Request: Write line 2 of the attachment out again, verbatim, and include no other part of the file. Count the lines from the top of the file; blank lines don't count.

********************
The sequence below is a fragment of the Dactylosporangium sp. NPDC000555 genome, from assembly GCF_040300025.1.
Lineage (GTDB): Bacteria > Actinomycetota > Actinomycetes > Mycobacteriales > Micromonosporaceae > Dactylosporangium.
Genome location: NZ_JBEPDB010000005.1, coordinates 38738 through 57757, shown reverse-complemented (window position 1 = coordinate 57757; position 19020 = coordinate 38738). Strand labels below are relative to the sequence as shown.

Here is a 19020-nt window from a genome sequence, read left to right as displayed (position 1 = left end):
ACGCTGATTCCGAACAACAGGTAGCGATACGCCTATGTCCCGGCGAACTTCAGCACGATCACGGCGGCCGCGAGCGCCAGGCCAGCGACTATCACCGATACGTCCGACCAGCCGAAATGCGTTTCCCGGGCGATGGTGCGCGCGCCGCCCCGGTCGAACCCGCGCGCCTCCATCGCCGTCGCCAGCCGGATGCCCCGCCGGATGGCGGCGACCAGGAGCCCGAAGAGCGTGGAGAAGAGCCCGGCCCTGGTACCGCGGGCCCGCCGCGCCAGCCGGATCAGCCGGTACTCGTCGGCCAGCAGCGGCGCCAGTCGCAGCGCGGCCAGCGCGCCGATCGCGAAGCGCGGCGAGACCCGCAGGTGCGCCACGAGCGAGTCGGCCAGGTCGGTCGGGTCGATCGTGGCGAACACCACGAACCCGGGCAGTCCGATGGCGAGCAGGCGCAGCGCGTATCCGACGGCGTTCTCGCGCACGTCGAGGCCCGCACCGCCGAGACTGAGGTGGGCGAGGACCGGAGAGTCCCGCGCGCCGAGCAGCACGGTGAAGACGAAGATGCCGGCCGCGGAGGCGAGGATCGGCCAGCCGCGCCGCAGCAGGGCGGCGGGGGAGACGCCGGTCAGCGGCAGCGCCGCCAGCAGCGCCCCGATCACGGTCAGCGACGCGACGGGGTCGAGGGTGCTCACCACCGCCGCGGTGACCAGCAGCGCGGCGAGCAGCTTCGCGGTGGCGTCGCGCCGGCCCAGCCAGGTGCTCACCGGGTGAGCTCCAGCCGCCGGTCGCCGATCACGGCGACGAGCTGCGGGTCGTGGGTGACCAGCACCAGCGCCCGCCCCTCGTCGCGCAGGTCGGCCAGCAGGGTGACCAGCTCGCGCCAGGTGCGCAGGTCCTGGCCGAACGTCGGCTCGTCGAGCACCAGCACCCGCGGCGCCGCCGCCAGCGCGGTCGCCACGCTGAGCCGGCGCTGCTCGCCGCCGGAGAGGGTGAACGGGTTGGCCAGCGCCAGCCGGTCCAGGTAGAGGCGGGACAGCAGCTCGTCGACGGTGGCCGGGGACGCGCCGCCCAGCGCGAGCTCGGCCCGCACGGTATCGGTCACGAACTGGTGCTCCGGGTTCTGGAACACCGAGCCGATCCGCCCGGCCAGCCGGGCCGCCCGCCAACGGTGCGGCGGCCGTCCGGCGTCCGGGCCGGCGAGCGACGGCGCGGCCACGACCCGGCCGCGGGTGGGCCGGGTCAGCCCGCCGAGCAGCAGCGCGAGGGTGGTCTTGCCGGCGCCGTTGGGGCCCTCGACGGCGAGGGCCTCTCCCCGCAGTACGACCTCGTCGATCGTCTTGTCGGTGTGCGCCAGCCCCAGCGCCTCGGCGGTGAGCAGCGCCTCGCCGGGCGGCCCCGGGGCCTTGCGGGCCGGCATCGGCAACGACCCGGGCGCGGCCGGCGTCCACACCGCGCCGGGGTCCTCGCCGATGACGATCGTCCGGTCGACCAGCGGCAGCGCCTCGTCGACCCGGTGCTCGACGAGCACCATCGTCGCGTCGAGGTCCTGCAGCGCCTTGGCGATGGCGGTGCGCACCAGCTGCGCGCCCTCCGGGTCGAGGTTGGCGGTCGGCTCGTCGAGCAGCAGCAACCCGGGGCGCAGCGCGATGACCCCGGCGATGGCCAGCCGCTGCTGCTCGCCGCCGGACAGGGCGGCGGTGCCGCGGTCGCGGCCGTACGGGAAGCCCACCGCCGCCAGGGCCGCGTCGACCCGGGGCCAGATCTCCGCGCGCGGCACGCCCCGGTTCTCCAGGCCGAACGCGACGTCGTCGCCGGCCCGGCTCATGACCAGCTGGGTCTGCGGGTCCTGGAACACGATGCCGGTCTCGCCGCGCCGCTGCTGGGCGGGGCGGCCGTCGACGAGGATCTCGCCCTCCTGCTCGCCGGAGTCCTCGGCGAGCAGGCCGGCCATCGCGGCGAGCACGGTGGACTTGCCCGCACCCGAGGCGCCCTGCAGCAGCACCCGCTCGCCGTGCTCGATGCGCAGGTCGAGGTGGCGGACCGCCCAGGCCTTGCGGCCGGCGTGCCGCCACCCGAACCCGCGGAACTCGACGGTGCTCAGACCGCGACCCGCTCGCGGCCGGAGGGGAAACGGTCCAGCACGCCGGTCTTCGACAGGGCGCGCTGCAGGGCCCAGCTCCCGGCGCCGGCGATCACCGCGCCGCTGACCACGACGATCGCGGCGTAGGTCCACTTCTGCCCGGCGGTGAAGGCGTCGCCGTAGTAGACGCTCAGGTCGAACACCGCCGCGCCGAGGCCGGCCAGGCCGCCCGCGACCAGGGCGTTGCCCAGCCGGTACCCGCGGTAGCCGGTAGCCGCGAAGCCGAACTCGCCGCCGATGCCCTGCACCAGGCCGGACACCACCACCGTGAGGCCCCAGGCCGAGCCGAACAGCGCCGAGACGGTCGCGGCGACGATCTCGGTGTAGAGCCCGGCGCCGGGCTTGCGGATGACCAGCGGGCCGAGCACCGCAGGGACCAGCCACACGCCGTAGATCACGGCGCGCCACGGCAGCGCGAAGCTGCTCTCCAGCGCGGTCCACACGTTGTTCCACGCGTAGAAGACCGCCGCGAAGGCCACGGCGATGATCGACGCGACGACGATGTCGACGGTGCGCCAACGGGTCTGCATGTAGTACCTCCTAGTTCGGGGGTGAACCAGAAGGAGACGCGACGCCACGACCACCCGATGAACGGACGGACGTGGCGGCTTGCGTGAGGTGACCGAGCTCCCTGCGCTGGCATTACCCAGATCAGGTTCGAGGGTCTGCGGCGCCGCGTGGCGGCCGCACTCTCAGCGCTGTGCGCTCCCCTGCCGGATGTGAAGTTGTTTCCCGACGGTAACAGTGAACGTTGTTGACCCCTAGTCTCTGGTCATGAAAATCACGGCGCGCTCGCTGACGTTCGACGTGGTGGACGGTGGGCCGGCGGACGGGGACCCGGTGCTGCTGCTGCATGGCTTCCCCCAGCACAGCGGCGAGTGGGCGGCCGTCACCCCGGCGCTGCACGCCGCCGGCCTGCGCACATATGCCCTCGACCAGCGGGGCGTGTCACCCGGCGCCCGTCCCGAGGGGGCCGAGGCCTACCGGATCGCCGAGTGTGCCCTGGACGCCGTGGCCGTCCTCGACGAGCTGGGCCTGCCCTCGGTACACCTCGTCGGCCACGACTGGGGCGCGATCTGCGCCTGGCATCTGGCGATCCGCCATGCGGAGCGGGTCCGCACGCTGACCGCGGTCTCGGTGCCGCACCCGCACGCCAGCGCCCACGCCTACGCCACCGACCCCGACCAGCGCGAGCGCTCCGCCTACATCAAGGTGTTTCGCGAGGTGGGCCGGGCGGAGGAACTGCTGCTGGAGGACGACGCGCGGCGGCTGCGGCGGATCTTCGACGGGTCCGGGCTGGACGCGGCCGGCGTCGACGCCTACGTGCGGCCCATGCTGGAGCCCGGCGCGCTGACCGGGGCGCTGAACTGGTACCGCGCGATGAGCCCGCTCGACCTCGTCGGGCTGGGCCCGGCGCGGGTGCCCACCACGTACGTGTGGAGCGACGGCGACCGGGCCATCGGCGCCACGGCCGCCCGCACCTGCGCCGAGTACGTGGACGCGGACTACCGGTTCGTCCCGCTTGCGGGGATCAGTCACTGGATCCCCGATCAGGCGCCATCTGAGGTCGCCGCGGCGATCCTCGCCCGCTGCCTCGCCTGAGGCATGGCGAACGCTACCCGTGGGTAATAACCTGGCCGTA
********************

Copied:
Lineage (GTDB): Bacteria > Actinomycetota > Actinomycetes > Mycobacteriales > Micromonosporaceae > Dactylosporangium.